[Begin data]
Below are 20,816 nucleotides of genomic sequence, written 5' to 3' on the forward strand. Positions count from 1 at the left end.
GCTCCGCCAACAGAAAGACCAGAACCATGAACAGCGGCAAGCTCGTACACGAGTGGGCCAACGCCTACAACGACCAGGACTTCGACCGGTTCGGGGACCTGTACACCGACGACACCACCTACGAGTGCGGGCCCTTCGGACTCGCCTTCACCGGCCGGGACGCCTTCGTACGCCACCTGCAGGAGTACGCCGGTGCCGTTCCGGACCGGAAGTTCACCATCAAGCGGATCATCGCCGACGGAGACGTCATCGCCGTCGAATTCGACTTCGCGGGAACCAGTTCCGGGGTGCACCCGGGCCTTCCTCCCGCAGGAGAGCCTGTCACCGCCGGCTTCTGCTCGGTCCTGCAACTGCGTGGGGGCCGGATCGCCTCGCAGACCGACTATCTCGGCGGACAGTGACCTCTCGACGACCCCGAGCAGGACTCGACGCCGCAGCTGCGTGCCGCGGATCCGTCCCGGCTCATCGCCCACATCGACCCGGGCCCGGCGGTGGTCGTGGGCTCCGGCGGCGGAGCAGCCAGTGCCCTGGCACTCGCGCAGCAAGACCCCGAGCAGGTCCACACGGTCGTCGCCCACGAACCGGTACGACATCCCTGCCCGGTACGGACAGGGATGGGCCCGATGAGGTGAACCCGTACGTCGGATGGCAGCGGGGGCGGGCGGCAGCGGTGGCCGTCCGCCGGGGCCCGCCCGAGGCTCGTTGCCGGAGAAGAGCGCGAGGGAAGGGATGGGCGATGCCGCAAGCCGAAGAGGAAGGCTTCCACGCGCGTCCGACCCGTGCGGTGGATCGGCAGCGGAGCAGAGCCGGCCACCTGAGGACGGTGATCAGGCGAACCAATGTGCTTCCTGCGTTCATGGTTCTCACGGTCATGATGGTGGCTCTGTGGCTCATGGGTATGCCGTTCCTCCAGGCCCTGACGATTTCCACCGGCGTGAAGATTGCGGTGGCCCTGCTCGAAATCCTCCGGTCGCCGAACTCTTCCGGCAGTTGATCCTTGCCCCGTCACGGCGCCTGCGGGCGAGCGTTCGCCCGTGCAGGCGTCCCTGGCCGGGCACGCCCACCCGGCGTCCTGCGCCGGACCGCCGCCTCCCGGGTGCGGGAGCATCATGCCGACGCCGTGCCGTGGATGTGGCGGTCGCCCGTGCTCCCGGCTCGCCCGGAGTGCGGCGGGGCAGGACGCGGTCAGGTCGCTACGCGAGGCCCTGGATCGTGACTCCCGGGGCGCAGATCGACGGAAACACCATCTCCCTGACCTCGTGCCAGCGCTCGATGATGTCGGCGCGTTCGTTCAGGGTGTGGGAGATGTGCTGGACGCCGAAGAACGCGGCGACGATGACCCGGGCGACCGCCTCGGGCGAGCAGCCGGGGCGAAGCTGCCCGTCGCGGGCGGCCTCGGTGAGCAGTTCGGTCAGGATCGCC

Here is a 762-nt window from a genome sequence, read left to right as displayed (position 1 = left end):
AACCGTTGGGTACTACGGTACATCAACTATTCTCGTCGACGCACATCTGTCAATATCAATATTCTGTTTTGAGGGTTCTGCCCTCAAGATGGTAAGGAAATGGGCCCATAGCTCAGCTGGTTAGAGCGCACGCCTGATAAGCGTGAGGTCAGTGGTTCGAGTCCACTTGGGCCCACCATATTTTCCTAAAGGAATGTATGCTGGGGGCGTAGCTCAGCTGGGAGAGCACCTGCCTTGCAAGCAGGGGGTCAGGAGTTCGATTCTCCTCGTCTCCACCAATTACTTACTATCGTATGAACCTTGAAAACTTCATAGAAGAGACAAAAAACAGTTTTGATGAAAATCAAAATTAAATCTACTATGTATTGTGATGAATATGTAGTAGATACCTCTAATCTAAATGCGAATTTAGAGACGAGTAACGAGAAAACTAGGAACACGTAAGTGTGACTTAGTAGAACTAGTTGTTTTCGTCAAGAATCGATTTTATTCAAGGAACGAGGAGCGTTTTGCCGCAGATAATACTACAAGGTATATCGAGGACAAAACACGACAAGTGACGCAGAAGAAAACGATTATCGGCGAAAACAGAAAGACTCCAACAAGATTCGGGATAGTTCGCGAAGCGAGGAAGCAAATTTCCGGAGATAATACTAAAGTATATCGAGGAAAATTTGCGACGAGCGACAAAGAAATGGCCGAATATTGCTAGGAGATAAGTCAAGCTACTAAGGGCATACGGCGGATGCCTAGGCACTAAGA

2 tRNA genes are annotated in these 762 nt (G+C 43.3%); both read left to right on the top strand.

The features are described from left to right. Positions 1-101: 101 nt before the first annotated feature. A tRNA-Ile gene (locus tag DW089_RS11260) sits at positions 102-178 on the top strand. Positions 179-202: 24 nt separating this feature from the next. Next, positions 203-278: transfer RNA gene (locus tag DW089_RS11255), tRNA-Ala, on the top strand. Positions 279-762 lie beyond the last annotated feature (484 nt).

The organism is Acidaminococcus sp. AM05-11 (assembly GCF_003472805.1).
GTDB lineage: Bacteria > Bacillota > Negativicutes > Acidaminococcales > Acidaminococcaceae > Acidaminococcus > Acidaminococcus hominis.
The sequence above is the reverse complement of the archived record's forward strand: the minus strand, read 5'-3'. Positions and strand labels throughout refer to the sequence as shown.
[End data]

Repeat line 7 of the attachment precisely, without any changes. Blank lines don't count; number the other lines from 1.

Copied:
The organism is Acidaminococcus sp. AM05-11 (assembly GCF_003472805.1).